Council parking attendants up 5.8%
Councils have increased their number of parking attendants by nearly 6% since 2008.
At the same time, 17% of local authorities have reduced the amount of free parking in their areas, figures from LV car insurance showed. The statistics, obtained under a Freedom of Information request, showed that 10% of councils have increased the number of parking attendants on duty by 20% or more.
In the past 12 months, 10% of drivers have been hit with parking fines, with offenders forking out £340 million- the equivalent to £96 per caught driver.
Based on figures received from more than 200 UK councils, the statistics showed that the number of parking attendants has risen from 3,630 in 2008 to 3,841 in 2012 - a 5.8% rise. In average council area, there are now 16 parking civil enforcement officers employed to enforce parking traffic and other laws, with this figure rising to 51 for London boroughs.
Of the councils from whom information was received, Westminster had the highest number of parking attendants (242), followed by Islington in north London (135), Edinburgh (121) and Lambeth in south London (99).
LV also published the results of a survey of 1,583 drivers which showed that 57% reckoned parking in their nearest town or city had become more difficult since 2008, with only 7% believing it had become easier. As many as 18% of drivers admitted to parking illegally in the last year.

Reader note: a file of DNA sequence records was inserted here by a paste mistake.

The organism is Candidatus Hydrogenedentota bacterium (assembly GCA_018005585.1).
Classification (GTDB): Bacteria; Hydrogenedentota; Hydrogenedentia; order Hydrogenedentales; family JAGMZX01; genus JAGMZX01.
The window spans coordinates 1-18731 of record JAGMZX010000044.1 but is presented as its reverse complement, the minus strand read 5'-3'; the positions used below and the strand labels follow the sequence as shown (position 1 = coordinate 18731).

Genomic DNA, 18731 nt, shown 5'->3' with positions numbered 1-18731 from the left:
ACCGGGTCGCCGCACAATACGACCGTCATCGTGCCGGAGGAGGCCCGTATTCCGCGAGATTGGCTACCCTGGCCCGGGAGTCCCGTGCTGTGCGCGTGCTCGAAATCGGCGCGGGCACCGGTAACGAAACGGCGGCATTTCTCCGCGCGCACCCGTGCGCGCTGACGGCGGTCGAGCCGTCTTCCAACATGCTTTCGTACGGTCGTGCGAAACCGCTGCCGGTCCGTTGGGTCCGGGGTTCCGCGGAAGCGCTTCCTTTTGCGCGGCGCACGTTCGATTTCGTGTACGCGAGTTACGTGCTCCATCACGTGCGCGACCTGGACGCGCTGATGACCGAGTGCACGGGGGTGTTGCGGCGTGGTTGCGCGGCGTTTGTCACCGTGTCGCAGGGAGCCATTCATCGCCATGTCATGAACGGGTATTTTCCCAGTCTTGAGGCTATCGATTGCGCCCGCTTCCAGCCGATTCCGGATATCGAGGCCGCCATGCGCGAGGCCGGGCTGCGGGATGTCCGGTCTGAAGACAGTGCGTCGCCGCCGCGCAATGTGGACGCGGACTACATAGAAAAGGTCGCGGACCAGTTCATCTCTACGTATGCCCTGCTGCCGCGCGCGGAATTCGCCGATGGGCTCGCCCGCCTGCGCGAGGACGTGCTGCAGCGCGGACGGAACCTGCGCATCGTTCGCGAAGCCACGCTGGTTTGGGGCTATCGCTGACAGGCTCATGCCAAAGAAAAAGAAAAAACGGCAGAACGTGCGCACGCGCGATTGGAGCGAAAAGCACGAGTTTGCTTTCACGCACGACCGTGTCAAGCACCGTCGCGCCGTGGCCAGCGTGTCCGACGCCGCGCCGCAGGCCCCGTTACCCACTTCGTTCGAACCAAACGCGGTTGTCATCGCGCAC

LV managing director John O'Roarke said: "The lack of free parking is putting increasing pressure on cash-strapped motorists and many are resorting to parking illegally. This problem is being exacerbated as councils increase the number of paid parking zones in their areas and take on more parking attendants to police them. "
Local Government Minister Bob Neill said: "We want to see councils use parking to support the high street and help their local shops prosper. That's why we have ended the last government's requirements to limit spaces, push up parking charges and encourage aggressive parking enforcement."
Tony Ball, vice-chairman of the Local Government Association's Economy and Transport Board, said: "Regulating parking is essential to keep traffic flowing, pedestrians and motorists safe, roads clear for emergency services and business deliveries, deterring drivers from blocking roads and pavements, and ensuring people can park near their homes or local shops.
"There isn't space in town and city centres to keep creating more parking spaces. Any revenue raised from parking management must be spent on transport services such as filling potholes, bus passes for the elderly, park and ride schemes, street lights, parking services and road improvement projects, things which will benefit all road users at some point."